- LIVE TV
Swiss voters are going to the polls on Sunday [09.02.2014 – Ed] in a nationwide referendum on immigration which is being watched closely right across Europe.
The proposal, from the right-wing Swiss People’s Party, calls on Switzerland to abandon its free movement of people treaty with the European Union and introduce strict quotas on immigration.
Switzerland is not a member of the EU, but has adopted large sections of EU policy, including free movement and the Schengen open-borders agreement, in order to have access to Europe’s single market.
Brussels has always insisted that the Swiss will not be allowed to cherry-pick only the aspects of EU policy they like.
But its successful economy, and soaring unemployment in many eurozone countries, make Switzerland a very attractive destination.
In 2013, 80,000 immigrants joined Switzerland’s population of eight million. To put that in perspective, that would be the equivalent of more than 600,000 people entering the United Kingdom, or more than 800,000 arriving in Germany.
Switzerland in numbers
“It’s getting too crowded,” says farmer Martin Haab. “On the roads, on the trains, especially in the cities.”
Mr Haab’s farm is just outside Zurich, sandwiched between a busy railway line and an even busier motorway.
“I worry for my son,” he explains, “and for my grandchildren. If we have 80,000 people a year… that means in 20 years, 10 million in Switzerland; in 40 years 12 or 13 million – that means the whole of north-west Switzerland will be one big city in the end.”
But while Mr Haab has genuine fears about overcrowding, he is also a local politician with the Swiss People’s Party, and shares its hostility to the European Union, and its determination to crack down on immigration.
He would like Switzerland to return to its earlier policy of hiring foreign workers on a temporary or seasonal basis, requiring them to come to Switzerland alone and to return home as soon the specific job they came to do is finished.
“With free movement now, we know that only 50% of the immigrants work here,” he explains. “The rest are just families.”
But Mr Haab’s view is not shared by many Swiss employers, who claim their success is actually because of, rather than despite, free movement.
Stephan Camenzind is director of one of Zurich’s most successful architect firms, with orders including a contract to design Google’s offices right across Europe.
Of his 20 employees, just a third are Swiss, the rest are from the European Union.
“We depend on a highly skilled workforce,” he explains. “And that workforce we simply can’t find in Switzerland, so we do depend on being able to look for talented staff in the European Union.”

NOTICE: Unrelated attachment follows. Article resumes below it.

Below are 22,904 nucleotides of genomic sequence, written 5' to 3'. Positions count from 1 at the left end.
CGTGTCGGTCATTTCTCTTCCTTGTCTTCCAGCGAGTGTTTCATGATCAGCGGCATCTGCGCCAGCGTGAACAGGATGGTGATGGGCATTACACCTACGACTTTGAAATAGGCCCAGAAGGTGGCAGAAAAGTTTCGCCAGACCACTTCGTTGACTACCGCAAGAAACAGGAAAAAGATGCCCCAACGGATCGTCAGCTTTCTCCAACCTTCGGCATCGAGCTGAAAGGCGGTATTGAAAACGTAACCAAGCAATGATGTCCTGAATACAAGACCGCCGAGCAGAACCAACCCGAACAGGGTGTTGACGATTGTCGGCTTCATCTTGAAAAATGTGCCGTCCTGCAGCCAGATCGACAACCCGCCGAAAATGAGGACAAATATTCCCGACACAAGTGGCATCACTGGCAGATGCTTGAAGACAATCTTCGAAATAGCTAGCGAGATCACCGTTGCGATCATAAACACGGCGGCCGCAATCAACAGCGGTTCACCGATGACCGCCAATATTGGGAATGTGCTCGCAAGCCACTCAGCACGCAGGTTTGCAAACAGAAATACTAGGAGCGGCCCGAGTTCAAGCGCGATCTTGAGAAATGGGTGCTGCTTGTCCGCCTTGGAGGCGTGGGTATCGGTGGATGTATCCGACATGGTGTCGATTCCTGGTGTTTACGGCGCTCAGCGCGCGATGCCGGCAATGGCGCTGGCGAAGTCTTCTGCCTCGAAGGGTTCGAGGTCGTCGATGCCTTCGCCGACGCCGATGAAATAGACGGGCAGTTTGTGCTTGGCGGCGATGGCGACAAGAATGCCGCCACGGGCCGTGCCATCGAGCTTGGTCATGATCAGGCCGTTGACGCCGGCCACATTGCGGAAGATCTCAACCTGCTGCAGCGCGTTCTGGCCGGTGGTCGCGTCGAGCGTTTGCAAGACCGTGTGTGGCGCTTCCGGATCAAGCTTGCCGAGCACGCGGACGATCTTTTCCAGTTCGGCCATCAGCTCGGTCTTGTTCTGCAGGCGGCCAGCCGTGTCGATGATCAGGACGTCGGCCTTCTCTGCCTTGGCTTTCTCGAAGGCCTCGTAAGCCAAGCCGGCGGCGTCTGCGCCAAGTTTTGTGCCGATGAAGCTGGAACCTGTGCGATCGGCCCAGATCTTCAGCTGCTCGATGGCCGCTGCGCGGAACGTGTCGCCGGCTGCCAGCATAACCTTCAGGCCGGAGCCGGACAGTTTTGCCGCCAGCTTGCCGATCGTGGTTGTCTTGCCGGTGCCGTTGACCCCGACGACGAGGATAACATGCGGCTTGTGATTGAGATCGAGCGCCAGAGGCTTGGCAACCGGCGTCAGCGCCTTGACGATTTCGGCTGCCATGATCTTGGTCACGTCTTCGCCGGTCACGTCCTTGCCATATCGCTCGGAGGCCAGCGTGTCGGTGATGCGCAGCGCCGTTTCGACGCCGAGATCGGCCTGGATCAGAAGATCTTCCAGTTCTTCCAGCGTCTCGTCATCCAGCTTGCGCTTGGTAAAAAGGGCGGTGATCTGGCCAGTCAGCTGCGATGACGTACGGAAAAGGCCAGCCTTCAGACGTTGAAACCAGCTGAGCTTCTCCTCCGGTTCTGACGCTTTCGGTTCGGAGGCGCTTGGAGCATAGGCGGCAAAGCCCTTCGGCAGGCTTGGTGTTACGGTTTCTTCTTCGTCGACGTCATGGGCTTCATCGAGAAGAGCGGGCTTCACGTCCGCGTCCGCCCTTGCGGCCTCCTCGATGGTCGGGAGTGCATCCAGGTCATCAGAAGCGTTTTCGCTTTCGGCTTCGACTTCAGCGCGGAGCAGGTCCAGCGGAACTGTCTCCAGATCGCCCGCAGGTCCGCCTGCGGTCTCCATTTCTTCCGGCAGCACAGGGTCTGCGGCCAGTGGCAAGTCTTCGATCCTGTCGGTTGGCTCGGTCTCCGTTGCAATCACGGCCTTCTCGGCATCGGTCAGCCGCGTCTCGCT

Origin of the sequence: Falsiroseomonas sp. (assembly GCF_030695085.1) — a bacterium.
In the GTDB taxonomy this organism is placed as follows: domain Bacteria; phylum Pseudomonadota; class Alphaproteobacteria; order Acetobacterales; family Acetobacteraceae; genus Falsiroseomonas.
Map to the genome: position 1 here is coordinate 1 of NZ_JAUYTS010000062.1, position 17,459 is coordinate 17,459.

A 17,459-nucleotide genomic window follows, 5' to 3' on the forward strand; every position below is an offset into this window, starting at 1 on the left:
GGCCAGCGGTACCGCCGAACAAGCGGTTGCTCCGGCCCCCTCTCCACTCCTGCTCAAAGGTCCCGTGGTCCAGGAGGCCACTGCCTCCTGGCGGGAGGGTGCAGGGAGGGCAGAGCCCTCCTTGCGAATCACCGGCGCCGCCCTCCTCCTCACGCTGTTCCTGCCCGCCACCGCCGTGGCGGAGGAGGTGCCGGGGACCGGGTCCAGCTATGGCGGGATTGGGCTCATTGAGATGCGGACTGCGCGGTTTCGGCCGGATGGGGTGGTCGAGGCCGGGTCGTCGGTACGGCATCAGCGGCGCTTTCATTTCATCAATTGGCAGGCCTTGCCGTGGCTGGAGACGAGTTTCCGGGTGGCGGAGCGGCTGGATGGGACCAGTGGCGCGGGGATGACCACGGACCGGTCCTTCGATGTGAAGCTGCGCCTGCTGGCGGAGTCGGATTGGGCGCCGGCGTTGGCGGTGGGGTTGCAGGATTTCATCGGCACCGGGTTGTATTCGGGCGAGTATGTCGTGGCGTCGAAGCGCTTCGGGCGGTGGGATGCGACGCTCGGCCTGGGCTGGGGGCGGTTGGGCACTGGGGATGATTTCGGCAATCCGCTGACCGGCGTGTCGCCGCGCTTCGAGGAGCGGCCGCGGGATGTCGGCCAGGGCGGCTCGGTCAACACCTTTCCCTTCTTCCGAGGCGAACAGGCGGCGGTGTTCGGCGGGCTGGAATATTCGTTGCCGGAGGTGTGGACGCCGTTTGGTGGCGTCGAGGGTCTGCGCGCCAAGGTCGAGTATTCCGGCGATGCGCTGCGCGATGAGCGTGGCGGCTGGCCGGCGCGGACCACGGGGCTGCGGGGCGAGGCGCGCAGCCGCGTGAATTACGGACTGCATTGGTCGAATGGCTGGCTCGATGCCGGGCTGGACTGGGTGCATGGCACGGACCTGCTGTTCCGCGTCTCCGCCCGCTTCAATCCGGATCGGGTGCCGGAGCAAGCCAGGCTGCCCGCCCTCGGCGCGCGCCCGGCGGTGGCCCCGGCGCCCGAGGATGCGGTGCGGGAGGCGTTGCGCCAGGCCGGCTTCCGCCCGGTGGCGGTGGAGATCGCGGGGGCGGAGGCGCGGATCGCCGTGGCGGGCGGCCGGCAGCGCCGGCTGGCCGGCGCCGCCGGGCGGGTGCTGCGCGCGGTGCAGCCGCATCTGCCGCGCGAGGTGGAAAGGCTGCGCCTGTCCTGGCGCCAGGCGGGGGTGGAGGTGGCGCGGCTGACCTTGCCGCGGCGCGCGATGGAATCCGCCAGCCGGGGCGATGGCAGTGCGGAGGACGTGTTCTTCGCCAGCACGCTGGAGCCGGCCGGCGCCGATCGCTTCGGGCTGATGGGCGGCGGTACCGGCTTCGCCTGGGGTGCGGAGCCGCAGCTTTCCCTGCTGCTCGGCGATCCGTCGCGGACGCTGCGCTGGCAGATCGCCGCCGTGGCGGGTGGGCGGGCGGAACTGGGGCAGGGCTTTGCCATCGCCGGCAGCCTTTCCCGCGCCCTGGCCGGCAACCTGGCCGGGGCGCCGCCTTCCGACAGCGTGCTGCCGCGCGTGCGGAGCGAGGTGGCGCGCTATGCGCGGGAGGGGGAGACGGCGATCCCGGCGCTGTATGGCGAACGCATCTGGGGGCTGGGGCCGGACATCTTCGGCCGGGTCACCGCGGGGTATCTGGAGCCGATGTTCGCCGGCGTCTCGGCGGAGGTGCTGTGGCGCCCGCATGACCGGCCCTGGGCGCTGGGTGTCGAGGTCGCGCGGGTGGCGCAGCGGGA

So what would happen if his freedom to do that was restricted by quotas?
“Well it’s quite simple,” he says. “We would have to shrink. We would lose our critical mass to compete globally, so basically there wouldn’t be a business anymore.”
That is a worrying thought for his German employee Claudia Berkefeld, who has worked in the UK as well as Switzerland, and relishes the opportunities offered by free movement of people.
“It concerns me in the sense that being able to move around freely and work in Europe [is important], I would find it very limiting if you couldn’t do that.”
EU workers in Switzerland are not the only ones worrying about the consequences of a no vote to free movement of people. Swiss business leaders are anxious too.
Jens Atteslander, an economist with the Swiss Business Federation, points out that Brussels has made it very clear that although Switzerland is not in the EU, it cannot simply abandon aspects of EU policy which are unpopular with its citizens, such as free movement, and keep the popular ones, such as access to Europe’s single market.
“Integration into the single market is absolutely crucial to our economy,” he explains. “Over 55% of all our exports go directly to the European single market. We import over 80% from that market.
“We got very clear statements from Brussels. They tell us: ‘Listen, this is the fundamental principle of the single market, those who do not comply with it do not have access or integration into the single market.’ We are here in a closed neighbourhood, we are in the heart of western Europe, so there is no alternative.”
The latest opinion polls show the referendum on free movement is likely to be very close. Despite the very real economic concerns, despite the fact that unemployment in Switzerland is just 3% and that sectors such as the health service (over a third of staff in Swiss hospitals are foreign) depend on workers from the EU, many voters are swayed by the argument that Switzerland just cannot take any more people.
A yes to free movement will mean an open door to EU workers.
A yes to quotas could have potentially disastrous consequences for the Swiss economy. But it will also be a signal to Brussels that at least one European country wants to opt out of one the EU’s most cherished policies.
Whichever way the vote goes, the result will have big implications, for Switzerland and for Europe.